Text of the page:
What: The Tennessee Fish and Wildlife Commission will meet to set the upcoming waterfowl hunting season, vote on the sandhill crane hunt and hear other nonavian issues.
When: 1 p.m. Thursday and Friday
Where: At the Holiday Inn Knoxville West at Cedar Bluff
Tennessee wildlife authorities will decide this week whether sandhill cranes will be in hunters' sights this year, but conservationists say there are plenty of other birds for sportsmen to shoot.
The Tennessee Fish and Wildlife Commission will convene in Knoxville on Thursday to set the upcoming waterfowl hunting season and decide whether up to 2,300 sandhill cranes will be included.
Dan Hicks, spokesman for the Tennessee Wildlife Resources Agency -- which is bringing the proposal to allow crane hunting in several areas around the Hiwassee Wildlife Refuge in Meigs and Rhea counties -- said data show the cranes are overpopulating the refuge and out-competing other waterfowl.
The wildlife commission deferred a similar proposal two years ago because commissioners wanted more information. Now the information is in, Hicks said.
"This was originally a proposal that came to the commission from waterfowl hunters who had seen the number of sandhill cranes increase, with the number of ducks and geese decline," Hicks said.
In 1969, Hicks said, there were six to eight sandhill cranes migrating through Hamilton County. Recent TWRA data shows more than 70,000 sandhill cranes in the area.
"Over the last two decades the number of cranes has increased so much they out-compete the ducks and geese," Hicks said.
Sandhill cranes migrate annually from the Great Lakes area in Wisconsin and Michigan to central Florida. The Hiwassee Wildlife Refuge is traditionally a halfway point for the birds. Their main food sources are grain and corn, Hicks said.
Conservationists, including former President Jimmy Carter and researcher Jane Goodall, have recently come out against the crane hunt.
They have concerns that hunters will confuse young whooping cranes, which are endangered, with the sandhills.
Hicks countered that hunters will be required to take a crane identification class -- and the two species are easy to differentiate.
"They are cousins of the whooping cranes but a little larger. Whooping cranes are white as snow, and the sandhill crane is a grayish color with a rusty color around the base," Hicks said. "When you see two of them go, it's like telling the difference between a pingpong ball and a [piece of] coal."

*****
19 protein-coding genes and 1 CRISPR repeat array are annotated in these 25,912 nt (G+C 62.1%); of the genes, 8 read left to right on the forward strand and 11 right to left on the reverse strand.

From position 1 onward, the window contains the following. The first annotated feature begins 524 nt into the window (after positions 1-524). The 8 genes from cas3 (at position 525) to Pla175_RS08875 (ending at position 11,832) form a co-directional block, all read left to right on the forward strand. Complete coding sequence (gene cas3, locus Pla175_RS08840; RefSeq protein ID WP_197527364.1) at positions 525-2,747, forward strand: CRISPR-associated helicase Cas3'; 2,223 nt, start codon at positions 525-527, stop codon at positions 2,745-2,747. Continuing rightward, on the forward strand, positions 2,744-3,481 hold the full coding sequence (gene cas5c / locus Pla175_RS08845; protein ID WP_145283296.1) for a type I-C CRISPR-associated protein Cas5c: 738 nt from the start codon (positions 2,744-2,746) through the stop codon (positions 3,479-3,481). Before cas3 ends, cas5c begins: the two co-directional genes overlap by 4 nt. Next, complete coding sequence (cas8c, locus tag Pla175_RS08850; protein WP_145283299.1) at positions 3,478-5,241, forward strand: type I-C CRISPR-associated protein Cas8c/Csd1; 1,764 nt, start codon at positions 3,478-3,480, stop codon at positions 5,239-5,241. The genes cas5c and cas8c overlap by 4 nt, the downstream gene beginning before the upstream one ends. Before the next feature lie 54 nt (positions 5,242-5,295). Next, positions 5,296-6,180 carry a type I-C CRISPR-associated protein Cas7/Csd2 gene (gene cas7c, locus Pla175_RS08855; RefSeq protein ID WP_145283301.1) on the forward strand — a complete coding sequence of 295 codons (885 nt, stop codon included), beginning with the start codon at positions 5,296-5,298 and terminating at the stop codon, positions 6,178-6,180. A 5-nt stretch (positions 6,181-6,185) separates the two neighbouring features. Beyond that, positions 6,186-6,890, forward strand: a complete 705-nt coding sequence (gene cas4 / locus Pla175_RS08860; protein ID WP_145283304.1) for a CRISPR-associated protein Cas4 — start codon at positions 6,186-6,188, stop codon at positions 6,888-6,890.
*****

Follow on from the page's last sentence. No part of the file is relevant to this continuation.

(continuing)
That may be true of mature cranes, but Axel Ringe, biodiversity chairman of the Tennessee Chapter of the Sierra Club, says young whoopers are harder to distinguish within a flock of sandhills. In addition, the sandhill populations were not always so robust. The Hiwassee refuge was created in large part to protect them, he said.
"The effort has been successful enough that Tennessee had developed a festival to celebrate the arrival of these birds every winter, and now they want to hunt them," Ringe said. "I don't think that just because the population has finally recovered to a point where technically, yes, they could withstand a hunting season, that doesn't mean we have to go out and hunt them."
Ken Dubke, of Signal Mountain, has watched sandhill cranes for 40 years and helped organize the annual sandhill crane festival near the refuge. He said he plans to go to the meeting in Knoxville with fellow birdwatcher Doug Geren to oppose the hunt.
He's not against hunting. And he said he doesn't deny that cranes could likely be hunted without significant danger to the population. But he'd rather see the state make money on the deal.
"We are the easiest accessible place for John Q. Public to see the cranes in the wintertime," Dubke said. "More money can be made by people coming to watch the birds than shooting at them. There's more money that can be made with tourism, and we've proved it."
Contact staff writer Louie Brogdon at 423-757-6481 or at firstname.lastname@example.org.